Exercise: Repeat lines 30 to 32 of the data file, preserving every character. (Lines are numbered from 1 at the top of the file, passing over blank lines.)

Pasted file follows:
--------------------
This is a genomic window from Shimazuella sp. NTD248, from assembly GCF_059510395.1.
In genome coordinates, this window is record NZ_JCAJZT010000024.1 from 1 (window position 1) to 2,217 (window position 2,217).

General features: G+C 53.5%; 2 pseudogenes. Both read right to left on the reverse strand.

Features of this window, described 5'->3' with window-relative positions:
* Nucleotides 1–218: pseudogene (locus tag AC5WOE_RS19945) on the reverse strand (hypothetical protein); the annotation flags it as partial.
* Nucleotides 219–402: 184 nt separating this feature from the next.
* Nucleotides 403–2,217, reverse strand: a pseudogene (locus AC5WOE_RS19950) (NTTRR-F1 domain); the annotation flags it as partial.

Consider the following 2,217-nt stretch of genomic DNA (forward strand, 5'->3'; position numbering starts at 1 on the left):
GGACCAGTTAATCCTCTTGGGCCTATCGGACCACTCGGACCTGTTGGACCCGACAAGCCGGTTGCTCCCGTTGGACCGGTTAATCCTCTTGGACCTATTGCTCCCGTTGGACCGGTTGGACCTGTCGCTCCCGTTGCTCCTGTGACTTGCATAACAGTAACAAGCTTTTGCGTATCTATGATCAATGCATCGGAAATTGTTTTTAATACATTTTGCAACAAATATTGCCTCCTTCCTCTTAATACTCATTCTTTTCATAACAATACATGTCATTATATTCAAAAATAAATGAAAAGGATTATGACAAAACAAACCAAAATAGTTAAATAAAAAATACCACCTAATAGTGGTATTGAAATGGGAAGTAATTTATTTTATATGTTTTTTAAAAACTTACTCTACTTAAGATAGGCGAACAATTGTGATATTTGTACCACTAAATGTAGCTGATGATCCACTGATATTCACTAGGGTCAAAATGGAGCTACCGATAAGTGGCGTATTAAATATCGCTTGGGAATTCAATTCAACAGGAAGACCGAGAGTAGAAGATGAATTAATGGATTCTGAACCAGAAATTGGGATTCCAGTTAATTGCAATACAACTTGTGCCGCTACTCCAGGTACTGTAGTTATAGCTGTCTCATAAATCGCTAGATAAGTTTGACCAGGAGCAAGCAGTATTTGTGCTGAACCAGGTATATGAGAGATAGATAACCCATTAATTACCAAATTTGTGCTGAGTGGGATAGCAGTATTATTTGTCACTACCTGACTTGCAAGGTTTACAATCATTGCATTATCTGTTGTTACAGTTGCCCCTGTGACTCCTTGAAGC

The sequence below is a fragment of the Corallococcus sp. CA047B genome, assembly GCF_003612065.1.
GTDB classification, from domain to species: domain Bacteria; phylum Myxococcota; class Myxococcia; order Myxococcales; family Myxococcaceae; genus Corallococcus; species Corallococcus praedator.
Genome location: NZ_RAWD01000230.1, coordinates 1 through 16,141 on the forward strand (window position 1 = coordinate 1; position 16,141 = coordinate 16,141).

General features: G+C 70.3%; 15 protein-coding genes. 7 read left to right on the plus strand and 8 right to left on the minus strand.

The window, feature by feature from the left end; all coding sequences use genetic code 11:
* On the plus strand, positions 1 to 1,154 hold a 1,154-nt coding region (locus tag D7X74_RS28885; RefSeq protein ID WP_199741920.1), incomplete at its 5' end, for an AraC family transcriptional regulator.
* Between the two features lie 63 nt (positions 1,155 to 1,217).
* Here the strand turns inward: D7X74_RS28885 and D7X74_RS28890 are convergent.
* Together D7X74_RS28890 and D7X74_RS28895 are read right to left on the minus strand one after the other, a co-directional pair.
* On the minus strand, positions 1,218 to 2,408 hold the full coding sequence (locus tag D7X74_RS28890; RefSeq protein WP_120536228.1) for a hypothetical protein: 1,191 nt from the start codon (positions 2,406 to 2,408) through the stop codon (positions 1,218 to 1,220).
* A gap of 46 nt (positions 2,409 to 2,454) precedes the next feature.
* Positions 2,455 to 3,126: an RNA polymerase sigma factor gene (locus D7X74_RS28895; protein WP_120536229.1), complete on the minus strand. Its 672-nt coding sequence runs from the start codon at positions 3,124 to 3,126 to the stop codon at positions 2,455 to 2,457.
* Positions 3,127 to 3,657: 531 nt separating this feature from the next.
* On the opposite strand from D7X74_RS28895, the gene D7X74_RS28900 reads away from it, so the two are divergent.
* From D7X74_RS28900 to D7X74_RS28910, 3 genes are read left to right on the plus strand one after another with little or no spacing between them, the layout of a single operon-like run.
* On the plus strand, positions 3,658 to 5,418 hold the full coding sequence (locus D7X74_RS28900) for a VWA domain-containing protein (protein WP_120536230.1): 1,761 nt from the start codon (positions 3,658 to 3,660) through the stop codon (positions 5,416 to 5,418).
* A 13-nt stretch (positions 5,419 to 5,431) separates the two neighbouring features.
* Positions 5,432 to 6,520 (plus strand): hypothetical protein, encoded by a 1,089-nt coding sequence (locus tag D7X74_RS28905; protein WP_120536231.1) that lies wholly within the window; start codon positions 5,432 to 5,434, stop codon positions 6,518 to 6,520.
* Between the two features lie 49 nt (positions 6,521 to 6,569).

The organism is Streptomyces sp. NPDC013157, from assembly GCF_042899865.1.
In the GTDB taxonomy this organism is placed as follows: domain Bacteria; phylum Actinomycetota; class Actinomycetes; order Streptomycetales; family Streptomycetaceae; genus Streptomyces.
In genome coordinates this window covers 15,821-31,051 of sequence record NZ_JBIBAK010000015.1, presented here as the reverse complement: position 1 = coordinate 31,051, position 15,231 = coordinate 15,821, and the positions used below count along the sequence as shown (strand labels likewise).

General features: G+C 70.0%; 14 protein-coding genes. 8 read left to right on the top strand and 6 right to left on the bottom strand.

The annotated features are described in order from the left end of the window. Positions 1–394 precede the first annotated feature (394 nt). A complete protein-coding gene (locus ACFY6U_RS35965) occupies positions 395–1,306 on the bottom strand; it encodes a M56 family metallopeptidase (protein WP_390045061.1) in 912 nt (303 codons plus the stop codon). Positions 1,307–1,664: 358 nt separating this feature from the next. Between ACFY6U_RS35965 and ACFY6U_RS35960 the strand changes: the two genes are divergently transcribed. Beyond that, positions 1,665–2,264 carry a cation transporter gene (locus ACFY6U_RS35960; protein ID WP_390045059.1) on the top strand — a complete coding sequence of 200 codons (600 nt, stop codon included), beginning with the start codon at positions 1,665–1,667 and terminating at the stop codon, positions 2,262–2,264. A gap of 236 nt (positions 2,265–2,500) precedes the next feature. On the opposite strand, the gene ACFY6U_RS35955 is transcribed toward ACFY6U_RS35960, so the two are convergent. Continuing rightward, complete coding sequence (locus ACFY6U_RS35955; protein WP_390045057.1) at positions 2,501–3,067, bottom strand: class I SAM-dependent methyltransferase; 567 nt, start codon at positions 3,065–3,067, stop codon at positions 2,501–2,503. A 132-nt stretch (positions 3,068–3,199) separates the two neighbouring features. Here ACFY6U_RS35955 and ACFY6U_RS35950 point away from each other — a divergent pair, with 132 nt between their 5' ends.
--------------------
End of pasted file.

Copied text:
In the GTDB taxonomy this organism is placed as follows: domain Bacteria; phylum Actinomycetota; class Actinomycetes; order Streptomycetales; family Streptomycetaceae; genus Streptomyces.
In genome coordinates this window covers 15,821-31,051 of sequence record NZ_JBIBAK010000015.1, presented here as the reverse complement: position 1 = coordinate 31,051, position 15,231 = coordinate 15,821, and the positions used below count along the sequence as shown (strand labels likewise).

General features: G+C 70.0%; 14 protein-coding genes. 8 read left to right on the top strand and 6 right to left on the bottom strand.